Frantic interactions and off-the-cuff strategy meetings are everyday occurrences in the news department at KNBC-TV Channel 4 as staffers go about the business of preparing several daily newscasts. But the kinetic atmosphere of the operation is about to go bilingual.
Starting Sunday, KNBC is joining together, physically and synergistically, with Spanish-language network Telemundo and its stations KVEA-TV Channel 52 and KWHY-TV Channel 22. NBC owns both KNBC and Telemundo in one of several duopolies in the local television market. Under the duopoly rules, two stations can be owned by the same company. The KNBC-Telemundo merger is the only two-language duopoly.
Earlier this week, the KNBC building in Burbank was in the final stages of remodeling to accommodate about 250 Telemundo employees who will be relocating from Glendale. The English and Spanish news operations will maintain separate identities and focus, as well as different state-of-the-art studios. But the news operations will be positioned adjacent to each other on the same floor, working together in developing news, other programming and community outreach.
"We don't want any walls up here," said Paula Madison, president and general manager of KNBC. "We want to create this creative environment where everyone will move back and forth with ease." She noted that most Telemundo employees speak English.
The merger between KNBC and KVEA is getting off to a running start Sunday when the stations simultaneously broadcast the L.A. Marathon in separate English and Spanish presentations. The two live broadcasts will have different anchors and reporters, and will cover the event from distinct cultural perspectives. But executives said the goal of both stations is the same -- to celebrate the multicultural nature of the event.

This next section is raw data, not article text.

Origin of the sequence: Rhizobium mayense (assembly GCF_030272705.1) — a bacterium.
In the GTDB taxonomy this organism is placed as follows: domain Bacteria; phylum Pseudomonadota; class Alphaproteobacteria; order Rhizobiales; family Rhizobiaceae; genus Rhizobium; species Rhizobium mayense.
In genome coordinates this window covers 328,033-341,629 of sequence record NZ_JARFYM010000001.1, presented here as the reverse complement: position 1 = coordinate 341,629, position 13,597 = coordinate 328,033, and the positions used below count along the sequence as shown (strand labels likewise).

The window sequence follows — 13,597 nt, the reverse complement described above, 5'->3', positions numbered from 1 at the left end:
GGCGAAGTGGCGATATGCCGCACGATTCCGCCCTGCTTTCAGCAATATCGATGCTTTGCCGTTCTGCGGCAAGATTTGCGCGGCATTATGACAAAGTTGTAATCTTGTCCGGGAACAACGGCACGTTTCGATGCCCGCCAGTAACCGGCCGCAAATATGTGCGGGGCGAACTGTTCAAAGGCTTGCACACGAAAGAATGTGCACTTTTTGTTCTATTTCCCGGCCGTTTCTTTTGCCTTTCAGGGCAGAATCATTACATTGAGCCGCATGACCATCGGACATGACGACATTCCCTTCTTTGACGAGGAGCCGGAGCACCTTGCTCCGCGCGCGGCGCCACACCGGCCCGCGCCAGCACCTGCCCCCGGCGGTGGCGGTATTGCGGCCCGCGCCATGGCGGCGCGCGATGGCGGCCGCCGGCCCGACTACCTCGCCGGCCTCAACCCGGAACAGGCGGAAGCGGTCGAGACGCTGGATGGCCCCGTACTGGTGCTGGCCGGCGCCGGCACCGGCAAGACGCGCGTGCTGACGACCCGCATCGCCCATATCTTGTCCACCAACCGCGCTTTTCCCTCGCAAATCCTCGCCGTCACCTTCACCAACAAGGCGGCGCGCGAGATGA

The joint efforts will continue April 27 with "Fiesta Broadway," billed as the nation's largest Cinco de Mayo-related celebration, drawing more than 500,000 people to downtown Los Angeles. KNBC and KWHY will tape the daylong festivities in separate productions, and air them in a one-hour special May 3.
NBC is anticipating that the KNBC-Telemundo "duopoly" -- in which NBC owns three stations, one over the current limit -- will be allowed under new rules being considered by the Federal Communications Commission, which has offered indications that it favors increased deregulation. NBC is hoping to maintain ownership of the smaller KWHY, and, along with Viacom and Fox Entertainment, has urged the FCC to scrap all remaining media-ownership rules, which they say are no longer needed to spur competition.
Madison said the effort to make the two operations into a powerful, single entity is in full swing. "The executives at NBC knew back in 2000 that the network needed to be on the ground floor in this increasingly Spanish-language market," she said. "Being with Telemundo gives us the profile we need. It enhances our visibility."
Added Manuel Abud, vice president and general manager of Telemundo Los Angeles: "The opportunities are huge on our side. This gives us a substantial increase in resources and really gives us a chance to grow." Telemundo is a distant second to Univision, the top-ranked Spanish-language network in the country.
But Madison is quick to point out that, unlike the merger between KCBS-TV and KCAL-TV in which on-camera reporters bounce back and forth between the two stations, there will be little if any on-camera crossover between KNBC and Telemundo. The stations will have separate studios and news teams.
"It's not our intention to turn our station into KNBC en espanol," Madison said. "We serve different audiences, and we don't want to cannibalize each other's viewership. But in terms of finance, engineering, human resources and business, we will be very much together. There is efficiency in our working together."
Where: KNBC-TV Channel 4 (in English); KVEA-TV Channel 52 (in Spanish)
When: 8 a.m. to noon Sunday